The Irish Government is coming under increased pressure to reverse a controversial decision to close the country’s Embassy to the Holy See.
Dozens of parliamentarians – including many from the Fine Gael and Labour coalition parties – attended a meeting in Dublin January 18 called to highlight opposition to the closure and some 96,000 postcards have been sent to Prime Minister Enda Kenny by members of several different lay initiatives and individual Catholics protesting the move.
‘Ireland Stand Up’ is campaigning for the closure of the embassy to be reversed and for the Government to issue an invitation for Pope Benedict XVI to visit the country.
Foreign Minister Eamon Gilmore announced in November 2011 that the Government had decided to close the Embassy to the Vatican citing pressure on government finances. However, it was widely regarded as a snub to the Holy See and to Pope Benedict XVI following a row over a judicial report into mishandling of abuse in the Cloyne Diocese.
The report – issued in July 2011 – said the Vatican had been “entirely unhelpful” to Irish bishops drawing up guidelines to tackle abuse. It cited a letter from then Papal Nuncio to Ireland Archbishop Luciano Storero which told Irish bishops that an insistence on mandatory reporting of allegations might contravene Canon Law.
Prime Minister Kenny made an unprecedented attack accusing the Vatican of adopting a “calculated, withering position”. During a July 20 parliamentary debate, Mr. Kenny said the “Cloyne Report excavates the dysfunction, disconnection, elitism and the narcissism that dominate the culture of the Vatican to this day,” he said.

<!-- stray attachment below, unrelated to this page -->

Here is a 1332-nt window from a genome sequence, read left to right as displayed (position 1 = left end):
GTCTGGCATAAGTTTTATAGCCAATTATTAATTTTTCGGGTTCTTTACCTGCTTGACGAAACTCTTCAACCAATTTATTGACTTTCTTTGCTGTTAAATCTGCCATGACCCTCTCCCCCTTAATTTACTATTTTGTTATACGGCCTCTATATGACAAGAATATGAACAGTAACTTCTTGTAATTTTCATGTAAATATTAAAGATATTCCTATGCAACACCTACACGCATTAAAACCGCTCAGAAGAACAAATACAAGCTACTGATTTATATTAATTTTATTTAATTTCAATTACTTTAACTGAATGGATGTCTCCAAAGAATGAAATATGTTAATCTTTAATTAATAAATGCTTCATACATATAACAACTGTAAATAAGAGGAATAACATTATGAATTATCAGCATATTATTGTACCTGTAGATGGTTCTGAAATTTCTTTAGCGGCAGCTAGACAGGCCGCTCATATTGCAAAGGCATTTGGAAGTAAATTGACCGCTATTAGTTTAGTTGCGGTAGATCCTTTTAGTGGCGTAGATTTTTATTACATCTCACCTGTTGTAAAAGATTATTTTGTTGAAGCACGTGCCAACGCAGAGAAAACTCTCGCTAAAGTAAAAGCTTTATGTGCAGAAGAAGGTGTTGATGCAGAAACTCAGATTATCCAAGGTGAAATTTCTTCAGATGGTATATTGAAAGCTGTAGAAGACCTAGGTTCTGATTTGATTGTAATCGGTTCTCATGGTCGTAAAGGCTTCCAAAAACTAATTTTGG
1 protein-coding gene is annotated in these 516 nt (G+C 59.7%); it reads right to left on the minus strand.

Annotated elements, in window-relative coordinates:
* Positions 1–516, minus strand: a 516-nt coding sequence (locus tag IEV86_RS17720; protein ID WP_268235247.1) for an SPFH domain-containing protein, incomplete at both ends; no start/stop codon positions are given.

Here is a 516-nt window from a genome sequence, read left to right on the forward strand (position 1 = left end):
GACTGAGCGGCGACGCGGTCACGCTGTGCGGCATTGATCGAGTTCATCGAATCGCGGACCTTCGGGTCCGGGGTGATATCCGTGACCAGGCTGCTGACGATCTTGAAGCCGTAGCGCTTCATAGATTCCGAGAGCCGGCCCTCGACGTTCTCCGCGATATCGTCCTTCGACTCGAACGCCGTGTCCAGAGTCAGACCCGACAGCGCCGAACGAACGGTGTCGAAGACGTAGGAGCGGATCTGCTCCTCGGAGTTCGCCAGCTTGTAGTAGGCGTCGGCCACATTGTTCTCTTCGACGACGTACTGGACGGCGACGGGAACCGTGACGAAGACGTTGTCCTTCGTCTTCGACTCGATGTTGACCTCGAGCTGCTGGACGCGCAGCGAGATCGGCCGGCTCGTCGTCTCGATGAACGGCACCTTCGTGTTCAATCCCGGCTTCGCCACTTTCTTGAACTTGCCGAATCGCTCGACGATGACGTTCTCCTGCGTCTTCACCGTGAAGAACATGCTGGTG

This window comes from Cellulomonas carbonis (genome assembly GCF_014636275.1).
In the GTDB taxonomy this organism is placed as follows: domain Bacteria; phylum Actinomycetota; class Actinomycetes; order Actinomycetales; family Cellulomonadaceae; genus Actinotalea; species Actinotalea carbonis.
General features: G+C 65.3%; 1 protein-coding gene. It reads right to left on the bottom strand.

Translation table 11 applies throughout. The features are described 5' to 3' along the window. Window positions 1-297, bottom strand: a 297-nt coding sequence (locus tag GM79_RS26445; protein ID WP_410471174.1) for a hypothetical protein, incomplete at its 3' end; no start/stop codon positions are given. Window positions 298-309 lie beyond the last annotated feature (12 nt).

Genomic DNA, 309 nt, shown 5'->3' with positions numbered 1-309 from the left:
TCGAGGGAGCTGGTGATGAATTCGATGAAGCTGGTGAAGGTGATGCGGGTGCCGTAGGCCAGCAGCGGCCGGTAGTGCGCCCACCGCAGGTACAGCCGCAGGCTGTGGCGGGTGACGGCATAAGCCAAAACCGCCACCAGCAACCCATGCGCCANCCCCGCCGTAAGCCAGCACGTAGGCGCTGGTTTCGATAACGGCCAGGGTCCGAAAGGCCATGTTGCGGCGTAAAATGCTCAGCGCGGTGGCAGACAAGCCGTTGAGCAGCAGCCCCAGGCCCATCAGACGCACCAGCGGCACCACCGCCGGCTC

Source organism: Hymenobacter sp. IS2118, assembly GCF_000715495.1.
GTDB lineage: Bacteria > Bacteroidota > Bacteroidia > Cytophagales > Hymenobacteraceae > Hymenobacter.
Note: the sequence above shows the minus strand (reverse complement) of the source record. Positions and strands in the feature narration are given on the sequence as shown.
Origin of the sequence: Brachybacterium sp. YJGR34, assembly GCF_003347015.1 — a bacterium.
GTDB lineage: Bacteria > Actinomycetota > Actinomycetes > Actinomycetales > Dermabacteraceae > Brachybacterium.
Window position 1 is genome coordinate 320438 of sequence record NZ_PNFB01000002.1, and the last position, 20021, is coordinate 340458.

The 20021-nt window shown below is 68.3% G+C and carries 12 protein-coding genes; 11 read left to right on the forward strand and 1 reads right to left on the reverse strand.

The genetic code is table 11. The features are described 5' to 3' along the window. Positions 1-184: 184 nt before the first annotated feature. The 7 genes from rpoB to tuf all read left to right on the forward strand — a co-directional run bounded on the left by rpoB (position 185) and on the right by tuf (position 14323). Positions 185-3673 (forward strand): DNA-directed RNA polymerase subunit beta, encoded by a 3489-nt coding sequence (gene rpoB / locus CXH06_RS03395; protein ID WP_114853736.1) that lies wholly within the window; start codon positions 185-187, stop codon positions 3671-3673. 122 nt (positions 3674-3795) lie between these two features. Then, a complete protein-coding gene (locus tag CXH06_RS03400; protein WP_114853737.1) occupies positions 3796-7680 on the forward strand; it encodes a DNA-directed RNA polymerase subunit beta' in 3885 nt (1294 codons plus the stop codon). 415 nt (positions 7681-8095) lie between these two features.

The report, published July 13, found that Cloyne Bishop John Magee, a former secretary to three popes, paid “little or no attention” to child safeguarding as recently as 2008. It said he falsely told the Government that his diocese was reporting all allegations of clerical child sexual abuse to the civil authorities. It also found that the bishop deliberately misled another inquiry and his own advisers by creating two different accounts – one for the Vatican and the other for diocesan files – of a meeting with a priest-suspect.
Mr. Kenny’s speech led the Vatican to formally recall Papal Nuncio Archbishop Giuseppe Leanza to prepare a response but also to note “surprise and disappointment at certain excessive reactions”.
When the Vatican did issue a comprehensive 25-page response highlighting inaccuracies in the Prime Minister’s speech and pointing out that Ireland had consistently refused to legislate for mandatory reporting, it was dismissed by the Government as “too legalistic”. Within weeks the closure of the Holy See Embassy was announced.
Now, in an embarrassing twist for the Government, almost a third (82 of 226) members of parliament attended the protest meeting organised by Catholic lay group ‘Ireland Stand Up’. Minister for Europe Lucinda Creighton, who was the most senior Government figure to attend the meeting, told Catholic World Report “I think it’s important that the Government is aware that there’s a very strong, and important and sizeable amount of people who are disappointed with the decision and want to see it overturned and who clearly aren’t happy.